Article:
Do you want to know about the man striving to prepare thousands of CA aspirants every day? Or read about Namrata Jain, a UPSC topper from Naxal-hit Dantewada? We bring you some of our top stories from SocialStory this week that left our readers feeling inspired.Krishna Reddy
Besides JEE mains for engineering and NEET for medical colleges, the CA entrance exam is touted as one of the toughest exams to crack. However, for many aspirants in Chennai, there is a messiah in the form of 49-year-old MP Vijay Kumar.
The CFO of Sify Technologies addresses a large gathering of students, who assemble at the break of dawn every day near the famous Mylapore tank of Chennai.
Every year, lakhs of youngsters pin their hopes on cracking the prestigious Union Public Service Commission (UPSC) exam. While not many succeed, Namrata Jain did. Recently securing an all India Rank of 12, Namrata is one of a kind. What makes her different? She is the first woman from the region to clear these exams. Know how Namrata managed to prepare for her exams here.
Millions of students across India prepare for exams such as JEE, NEET, and UPSC. But only a lucky few crack one of them - let alone two! Joining the list this year is IIT-Bombay graduate Kanishak Kataria, who topped the Union Public Service Commission (UPSC) examination. Previously working as a Data Scientist with Samsung in South Korea, Kanishak had opted for Mathematics for the civil service’s exam.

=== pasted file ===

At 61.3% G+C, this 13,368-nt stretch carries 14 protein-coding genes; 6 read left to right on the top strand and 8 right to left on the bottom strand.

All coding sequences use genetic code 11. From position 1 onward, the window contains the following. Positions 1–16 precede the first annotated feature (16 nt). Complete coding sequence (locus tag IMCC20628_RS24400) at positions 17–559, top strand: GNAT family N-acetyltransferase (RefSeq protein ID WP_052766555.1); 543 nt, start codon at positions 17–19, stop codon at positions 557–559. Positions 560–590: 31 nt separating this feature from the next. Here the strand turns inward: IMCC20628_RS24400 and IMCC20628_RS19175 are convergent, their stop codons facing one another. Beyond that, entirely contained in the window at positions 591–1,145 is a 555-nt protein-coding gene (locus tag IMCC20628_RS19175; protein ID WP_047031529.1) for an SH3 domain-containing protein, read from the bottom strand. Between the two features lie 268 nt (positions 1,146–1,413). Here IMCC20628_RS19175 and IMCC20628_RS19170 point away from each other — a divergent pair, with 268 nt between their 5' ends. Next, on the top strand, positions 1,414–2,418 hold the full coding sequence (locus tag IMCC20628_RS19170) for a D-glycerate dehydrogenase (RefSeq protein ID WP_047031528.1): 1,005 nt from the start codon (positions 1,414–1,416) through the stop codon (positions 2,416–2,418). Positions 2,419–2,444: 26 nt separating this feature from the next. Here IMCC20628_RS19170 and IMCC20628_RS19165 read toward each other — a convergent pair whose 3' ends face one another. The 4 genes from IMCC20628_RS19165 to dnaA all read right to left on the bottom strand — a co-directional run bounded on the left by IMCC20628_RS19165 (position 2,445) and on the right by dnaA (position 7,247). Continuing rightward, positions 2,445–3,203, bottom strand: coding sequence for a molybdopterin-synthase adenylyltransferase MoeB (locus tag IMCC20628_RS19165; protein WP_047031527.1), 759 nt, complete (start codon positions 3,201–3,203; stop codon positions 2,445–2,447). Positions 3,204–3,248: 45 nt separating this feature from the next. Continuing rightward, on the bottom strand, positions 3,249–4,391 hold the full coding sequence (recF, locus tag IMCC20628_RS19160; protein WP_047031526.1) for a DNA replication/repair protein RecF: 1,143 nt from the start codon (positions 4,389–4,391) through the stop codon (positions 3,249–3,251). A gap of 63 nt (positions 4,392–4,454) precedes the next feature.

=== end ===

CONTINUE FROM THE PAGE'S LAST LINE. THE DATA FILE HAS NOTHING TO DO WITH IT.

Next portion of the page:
The average size of cultivable land in India has been shrinking year on year in the recent past. The arable land holding in the country decreased from 1.15 hectares in 2010-11 to 1.08 hectares in 2015-16.
To battle the odds, (Retd.) Lt Cdr CV Prakash is teaching farmers and students about hydroponics to improve food security in India.
Prakash set up PetBharo Project in 2008, which engaged people in soil-less cultivation of fruits, vegetables, herbs, and flowers. Know more about Prakash’s initiative here.
In India, women enter sex work due to poverty and limited economic opportunities. Andhra Pradesh and Telangana are historically known for high HIV prevalence and a large number of female sex workers (FSW).
For FSWs, complete dependence on sex work as the only source of income breeds financial insecurity and stress, which, in turn, increase the possibility of unsafe sexual practices, leading to sexually transmitted diseases (STDs), and even exposure to sexual and physical violence.
To make sure that FSWs have an alternative option to secure their future, the Avahan-III programme (2014-17) in its last phase of the intervention is assisting in building the capacities of community organisations.